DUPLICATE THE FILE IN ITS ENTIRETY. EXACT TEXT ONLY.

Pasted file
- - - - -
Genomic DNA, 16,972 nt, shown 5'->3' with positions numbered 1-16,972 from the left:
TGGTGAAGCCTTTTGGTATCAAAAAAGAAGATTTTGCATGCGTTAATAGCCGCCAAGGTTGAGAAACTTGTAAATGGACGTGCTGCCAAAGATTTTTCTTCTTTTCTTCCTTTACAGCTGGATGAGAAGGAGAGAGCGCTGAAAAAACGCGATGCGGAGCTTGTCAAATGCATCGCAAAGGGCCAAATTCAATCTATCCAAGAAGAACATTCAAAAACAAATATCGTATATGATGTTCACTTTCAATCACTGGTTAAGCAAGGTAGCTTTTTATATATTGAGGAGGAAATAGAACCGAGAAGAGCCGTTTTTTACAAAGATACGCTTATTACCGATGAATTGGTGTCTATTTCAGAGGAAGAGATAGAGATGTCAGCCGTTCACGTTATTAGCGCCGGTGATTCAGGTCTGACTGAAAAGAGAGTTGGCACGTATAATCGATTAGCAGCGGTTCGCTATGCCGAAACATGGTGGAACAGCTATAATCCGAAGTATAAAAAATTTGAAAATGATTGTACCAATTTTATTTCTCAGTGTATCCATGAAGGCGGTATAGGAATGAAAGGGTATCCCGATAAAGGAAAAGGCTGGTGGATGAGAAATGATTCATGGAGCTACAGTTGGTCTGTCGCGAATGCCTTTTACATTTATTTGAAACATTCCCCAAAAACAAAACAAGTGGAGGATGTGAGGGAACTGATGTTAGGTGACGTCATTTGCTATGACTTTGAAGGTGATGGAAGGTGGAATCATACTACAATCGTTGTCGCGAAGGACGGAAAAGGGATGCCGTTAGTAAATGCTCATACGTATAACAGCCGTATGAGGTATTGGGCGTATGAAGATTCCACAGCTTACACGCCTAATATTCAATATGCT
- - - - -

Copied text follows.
Genomic DNA, 16,972 nt, shown 5'->3' with positions numbered 1-16,972 from the left:
TGGTGAAGCCTTTTGGTATCAAAAAAGAAGATTTTGCATGCGTTAATAGCCGCCAAGGTTGAGAAACTTGTAAATGGACGTGCTGCCAAAGATTTTTCTTCTTTTCTTCCTTTACAGCTGGATGAGAAGGAGAGAGCGCTGAAAAAACGCGATGCGGAGCTTGTCAAATGCATCGCAAAGGGCCAAATTCAATCTATCCAAGAAGAACATTCAAAAACAAATATCGTATATGATGTTCACTTTCAATCACTGGTTAAGCAAGGTAGCTTTTTATATATTGAGGAGGAAATAGAACCGAGAAGAGCCGTTTTTTACAAAGATACGCTTATTACCGATGAATTGGTGTCTATTTCAGAGGAAGAGATAGAGATGTCAGCCGTTCACGTTATTAGCGCCGGTGATTCAGGTCTGACTGAAAAGAGAGTTGGCACGTATAATCGATTAGCAGCGGTTCGCTATGCCGAAACATGGTGGAACAGCTATAATCCGAAGTATAAAAAATTTGAAAATGATTGTACCAATTTTATTTCTCAGTGTATCCATGAAGGCGGTATAGGAATGAAAGGGTATCCCGATAAAGGAAAAGGCTGGTGGATGAGAAATGATTCATGGAGCTACAGTTGGTCTGTCGCGAATGCCTTTTACATTTATTTGAAACATTCCCCAAAAACAAAACAAGTGGAGGATGTGAGGGAACTGATGTTAGGTGACGTCATTTGCTATGACTTTGAAGGTGATGGAAGGTGGAATCATACTACAATCGTTGTCGCGAAGGACGGAAAAGGGATGCCGTTAGTAAATGCTCATACGTATAACAGCCGTATGAGGTATTGGGCGTATGAAGATTCCACAGCTTACACGCCTAATATTCAATATGCT